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Unformatted text preview: Physics 341: Problem Set #8 Solutions 1. The vertical motion of stars in spiral galaxies depends on the gravity exerted by the disk, so it allows us to weigh the disk. (a) Use dimensional analysis to derive an estimate of the mass density of a spiral galaxy disk, in terms of its scale height h z , its vertical velocity dispersion z , and a relevant physical constant. The things we have to work with are: scale height h z = [ L ] vertical velocity dispersion z = [ LT 1 ] gravity G = [ M 1 L 3 T 2 ] We are looking for a mass density, which has dimensions = [ M L 3 ] To get this, we clearly need G 1 to get [ M ]. Then we need 2 z to get rid of [ T 2 ]. So far we have 2 z G = [ M L 1 ] We then need h 2 z to get two more factors of [ L ] in the denominator. Thus, our dimensional analysis estimate is 2 z Gh 2 z (b) In the neighborhood of the Sun, the Milky Way has h z 350 pc and z 16 km s 1 for the thin disk, and h z 1 kpc and z 35 km s 1 for the thick disk. Use these values and your result from part (a) to estimate the mass density of the Milky Ways disk, in M pc 3 . Do the thin and thick disks give a consis tent density estimate to the level of precision we might expect from dimensional analysis? Using the thin disk we estimate (16 10 5 cm s 1 ) 2 (6 . 67 10 8 cm 3 g 1 s 2 ) (350 3 . 086 10 18 cm) 2 3 . 3 10 23 g cm 3 1 M 1 . 99 10 33 g 3 . 086 10 18 cm 1 pc 3 . 49 M pc 3 1 Using the thick disk we estimate (35 10 5 cm s 1 ) 2 (6 . 67 10 8 cm 3 g 1 s 2 ) (3 . 086 10 21 cm) 2 1 . 9 10 23 g cm 3 . 29 M pc 3 The answers differ, but by less than a factor of 2 and in dimensional analysis we cannot be too concerned about such factors....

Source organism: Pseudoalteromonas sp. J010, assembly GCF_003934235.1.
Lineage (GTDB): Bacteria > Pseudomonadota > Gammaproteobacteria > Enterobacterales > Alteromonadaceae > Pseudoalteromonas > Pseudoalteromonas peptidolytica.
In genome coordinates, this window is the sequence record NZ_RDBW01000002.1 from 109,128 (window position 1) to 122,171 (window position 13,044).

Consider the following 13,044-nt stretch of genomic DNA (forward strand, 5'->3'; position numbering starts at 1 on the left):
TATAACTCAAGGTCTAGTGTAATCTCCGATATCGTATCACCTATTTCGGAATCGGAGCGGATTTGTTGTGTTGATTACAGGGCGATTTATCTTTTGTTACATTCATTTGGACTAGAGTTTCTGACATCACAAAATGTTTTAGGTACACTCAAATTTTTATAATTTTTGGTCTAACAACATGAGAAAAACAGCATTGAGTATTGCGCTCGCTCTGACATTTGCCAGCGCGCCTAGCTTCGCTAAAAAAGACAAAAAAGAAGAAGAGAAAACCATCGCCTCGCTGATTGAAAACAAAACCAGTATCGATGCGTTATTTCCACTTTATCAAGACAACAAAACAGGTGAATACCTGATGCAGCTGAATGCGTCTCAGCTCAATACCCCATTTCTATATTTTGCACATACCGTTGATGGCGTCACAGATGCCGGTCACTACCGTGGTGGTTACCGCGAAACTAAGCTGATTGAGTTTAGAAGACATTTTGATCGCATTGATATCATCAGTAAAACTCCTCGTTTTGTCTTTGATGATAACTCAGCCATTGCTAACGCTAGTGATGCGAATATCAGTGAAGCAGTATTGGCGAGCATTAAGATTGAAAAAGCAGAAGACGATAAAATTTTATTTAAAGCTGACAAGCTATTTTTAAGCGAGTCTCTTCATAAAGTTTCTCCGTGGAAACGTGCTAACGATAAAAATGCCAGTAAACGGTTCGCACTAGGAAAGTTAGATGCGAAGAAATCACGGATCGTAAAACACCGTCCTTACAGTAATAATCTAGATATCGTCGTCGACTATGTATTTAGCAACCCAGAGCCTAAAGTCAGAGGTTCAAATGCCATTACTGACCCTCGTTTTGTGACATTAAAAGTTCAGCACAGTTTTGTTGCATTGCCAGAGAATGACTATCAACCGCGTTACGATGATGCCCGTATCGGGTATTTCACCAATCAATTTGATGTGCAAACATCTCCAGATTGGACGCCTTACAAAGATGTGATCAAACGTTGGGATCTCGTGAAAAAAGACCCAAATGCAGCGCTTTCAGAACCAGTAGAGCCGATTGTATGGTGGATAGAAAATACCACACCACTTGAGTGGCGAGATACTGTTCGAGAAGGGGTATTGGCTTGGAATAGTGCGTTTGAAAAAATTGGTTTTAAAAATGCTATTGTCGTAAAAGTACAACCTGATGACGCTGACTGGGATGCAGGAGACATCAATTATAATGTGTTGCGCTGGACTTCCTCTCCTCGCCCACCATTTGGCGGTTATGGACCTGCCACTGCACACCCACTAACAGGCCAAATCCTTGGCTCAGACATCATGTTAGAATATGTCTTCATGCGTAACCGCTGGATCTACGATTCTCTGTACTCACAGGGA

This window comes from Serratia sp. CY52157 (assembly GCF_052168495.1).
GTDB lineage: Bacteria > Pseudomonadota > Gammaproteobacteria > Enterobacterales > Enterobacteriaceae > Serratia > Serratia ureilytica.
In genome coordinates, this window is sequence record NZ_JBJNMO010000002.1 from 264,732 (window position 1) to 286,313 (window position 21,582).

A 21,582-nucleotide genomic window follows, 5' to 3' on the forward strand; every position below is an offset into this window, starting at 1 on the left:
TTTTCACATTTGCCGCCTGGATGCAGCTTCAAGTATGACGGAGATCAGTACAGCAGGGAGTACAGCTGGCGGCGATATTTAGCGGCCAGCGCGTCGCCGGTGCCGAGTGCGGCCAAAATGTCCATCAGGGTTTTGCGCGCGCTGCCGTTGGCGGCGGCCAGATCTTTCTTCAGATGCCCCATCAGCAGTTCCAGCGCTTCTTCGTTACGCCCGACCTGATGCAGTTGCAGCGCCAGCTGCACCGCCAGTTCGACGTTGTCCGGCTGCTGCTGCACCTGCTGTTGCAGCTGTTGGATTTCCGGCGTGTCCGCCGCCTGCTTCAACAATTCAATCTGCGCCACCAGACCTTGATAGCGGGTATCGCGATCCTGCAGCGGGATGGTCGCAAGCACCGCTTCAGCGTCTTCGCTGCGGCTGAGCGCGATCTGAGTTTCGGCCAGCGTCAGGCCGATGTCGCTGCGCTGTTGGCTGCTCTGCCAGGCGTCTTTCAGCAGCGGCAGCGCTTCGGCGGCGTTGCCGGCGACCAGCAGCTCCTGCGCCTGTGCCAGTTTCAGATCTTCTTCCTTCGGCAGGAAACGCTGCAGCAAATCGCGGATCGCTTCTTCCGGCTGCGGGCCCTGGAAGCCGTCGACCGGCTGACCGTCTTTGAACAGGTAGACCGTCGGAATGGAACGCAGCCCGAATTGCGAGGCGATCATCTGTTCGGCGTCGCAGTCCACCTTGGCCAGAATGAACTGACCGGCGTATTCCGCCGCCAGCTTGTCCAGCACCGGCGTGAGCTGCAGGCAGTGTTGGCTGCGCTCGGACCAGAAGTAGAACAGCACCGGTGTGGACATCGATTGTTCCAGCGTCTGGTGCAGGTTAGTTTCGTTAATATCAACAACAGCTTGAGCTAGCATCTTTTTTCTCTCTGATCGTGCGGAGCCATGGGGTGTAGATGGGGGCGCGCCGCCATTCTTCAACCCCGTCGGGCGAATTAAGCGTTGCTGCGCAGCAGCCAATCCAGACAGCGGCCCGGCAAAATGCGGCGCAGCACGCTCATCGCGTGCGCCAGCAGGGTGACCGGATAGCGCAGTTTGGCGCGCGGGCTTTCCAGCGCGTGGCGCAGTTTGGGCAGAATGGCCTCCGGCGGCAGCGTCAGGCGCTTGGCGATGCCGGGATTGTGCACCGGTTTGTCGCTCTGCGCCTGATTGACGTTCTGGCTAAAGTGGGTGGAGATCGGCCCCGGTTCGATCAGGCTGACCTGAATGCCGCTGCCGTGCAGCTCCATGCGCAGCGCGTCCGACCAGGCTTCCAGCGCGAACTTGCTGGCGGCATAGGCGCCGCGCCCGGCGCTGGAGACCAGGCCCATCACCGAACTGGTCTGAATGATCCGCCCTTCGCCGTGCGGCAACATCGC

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 Fall '08
 Keeton
 Gravity, Mass

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